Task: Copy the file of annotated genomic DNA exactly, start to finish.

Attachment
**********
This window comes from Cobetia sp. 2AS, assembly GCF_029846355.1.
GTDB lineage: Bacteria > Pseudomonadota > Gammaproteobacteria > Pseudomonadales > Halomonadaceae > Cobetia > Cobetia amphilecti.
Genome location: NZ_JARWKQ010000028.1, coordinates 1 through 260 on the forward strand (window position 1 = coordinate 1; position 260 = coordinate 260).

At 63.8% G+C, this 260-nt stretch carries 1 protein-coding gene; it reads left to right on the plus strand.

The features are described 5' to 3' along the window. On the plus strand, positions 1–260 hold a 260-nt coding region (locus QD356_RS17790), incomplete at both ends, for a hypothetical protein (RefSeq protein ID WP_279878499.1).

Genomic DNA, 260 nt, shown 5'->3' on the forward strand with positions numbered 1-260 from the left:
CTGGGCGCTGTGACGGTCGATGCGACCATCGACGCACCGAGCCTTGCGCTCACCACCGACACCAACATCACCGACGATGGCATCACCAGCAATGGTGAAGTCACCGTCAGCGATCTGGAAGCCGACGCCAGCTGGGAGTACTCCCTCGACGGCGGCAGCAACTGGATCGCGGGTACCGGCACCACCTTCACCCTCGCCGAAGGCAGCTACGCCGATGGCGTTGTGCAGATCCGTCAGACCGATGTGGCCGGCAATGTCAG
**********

This window comes from Cobetia sp. 2AS, assembly GCF_029846355.1.
GTDB lineage: Bacteria > Pseudomonadota > Gammaproteobacteria > Pseudomonadales > Halomonadaceae > Cobetia > Cobetia amphilecti.
Genome location: NZ_JARWKQ010000028.1, coordinates 1 through 260 on the forward strand (window position 1 = coordinate 1; position 260 = coordinate 260).

At 63.8% G+C, this 260-nt stretch carries 1 protein-coding gene; it reads left to right on the plus strand.

The features are described 5' to 3' along the window. On the plus strand, positions 1–260 hold a 260-nt coding region (locus QD356_RS17790), incomplete at both ends, for a hypothetical protein (RefSeq protein ID WP_279878499.1).

Genomic DNA, 260 nt, shown 5'->3' on the forward strand with positions numbered 1-260 from the left:
CTGGGCGCTGTGACGGTCGATGCGACCATCGACGCACCGAGCCTTGCGCTCACCACCGACACCAACATCACCGACGATGGCATCACCAGCAATGGTGAAGTCACCGTCAGCGATCTGGAAGCCGACGCCAGCTGGGAGTACTCCCTCGACGGCGGCAGCAACTGGATCGCGGGTACCGGCACCACCTTCACCCTCGCCGAAGGCAGCTACGCCGATGGCGTTGTGCAGATCCGTCAGACCGATGTGGCCGGCAATGTCAG